Over the last several years, The Centers for Medicare and Medicaid Services (CMS) has taken an increasingly tough stance on health plans that distribute Annual Notice of Change (ANOC) and Evidence of Coverage (EOC) documents with unclear and/or inaccurate benefit information.
CMS is no longer sending health plans warnings for these errors; they are imposing civil money penalties (CMPs) for thousands of dollars that health plans must pay. For instance, CMS recently imposed a CMP in the amount of $132,000 to a health plan for failing to provide accurate benefit information to 2,400 enrollees in its Contract Year (CY) 2017 ANOC and EOC documents. For larger health plans, fines can quickly add up to millions of dollars.
CMS’s reasoning behind these fines is that if members receive inaccurate information related to premiums, deductibles and co-pays, they may enroll in a plan under false expectations. Read more »
Are Your Materials Section 508 Compliant?
Any time health plans prepare an electronic document that will be posted online or distributed via e-mail, the material needs to meet current Section 508 standards of the Rehabilitation Act. This is true of both internal and external documents. Failing to meet these requirements can result in fines and sanctions from the Centers for Medicare & Medicaid Services (CMS).
While most health plan compliance and marketing professionals understand the basics of Section 508, many are not up to date with the specific requirements of the recent 508 Standards Refresh.
Document Accuracy Assessment helps identify errors before CMS
The creation of your Annual Notice of Changes (ANOC) and Evidence of Coverage (EOC) document is a very challenging process and can be a strain on already over-taxed resources. Ensuring the accuracy of these documents is extremely important, as CMS has taken an increasingly tough stance on plans that distribute documents with unclear and/or inaccurate benefit information.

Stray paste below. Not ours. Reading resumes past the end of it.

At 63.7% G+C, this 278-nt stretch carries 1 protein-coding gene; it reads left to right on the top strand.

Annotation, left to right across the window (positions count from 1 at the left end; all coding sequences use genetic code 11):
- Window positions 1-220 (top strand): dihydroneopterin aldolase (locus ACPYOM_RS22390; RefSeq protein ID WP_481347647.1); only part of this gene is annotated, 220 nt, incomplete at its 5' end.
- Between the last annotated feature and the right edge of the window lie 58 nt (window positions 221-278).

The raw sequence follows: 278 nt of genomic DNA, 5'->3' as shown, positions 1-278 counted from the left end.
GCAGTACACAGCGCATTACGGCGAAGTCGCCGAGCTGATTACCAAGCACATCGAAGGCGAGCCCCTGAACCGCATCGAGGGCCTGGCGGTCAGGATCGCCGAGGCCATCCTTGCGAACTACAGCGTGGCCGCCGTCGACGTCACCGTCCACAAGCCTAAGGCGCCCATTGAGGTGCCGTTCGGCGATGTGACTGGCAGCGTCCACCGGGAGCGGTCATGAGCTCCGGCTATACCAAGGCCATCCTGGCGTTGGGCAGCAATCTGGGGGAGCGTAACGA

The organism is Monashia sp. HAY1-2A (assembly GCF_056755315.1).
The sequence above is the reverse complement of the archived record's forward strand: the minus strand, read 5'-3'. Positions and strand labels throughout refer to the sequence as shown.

If you’re like most health plans, you could use a few extra set of eyes to review your final materials to ensure accuracy.
Backed by our team of model document experts, our Document Accuracy Assessment services can identify inconsistencies and errors in your plan documents that could negatively impact members and cause CMS to take action against your plan. Cody’s Document Accuracy Assessment service allows you time to self-report these errors before CMS’ Oct. 31 deadline for self-reporting. Read more »
CodySoft® Adds Part C and Part D Reporting Feature
CodySoft® has added a new feature to its Investigations Module®, making it easier for health plans to pull their Part C and Part D reports on plan oversight of agents.
Even though the Centers for Medicare & Medicaid Services (CMS) no longer requires this report in the annual Part C and D reports, health plans cannot afford to be lax in their reporting and monitoring of the sales force and marketing activities. The regional CMS office can require health plans to submit this report at any time.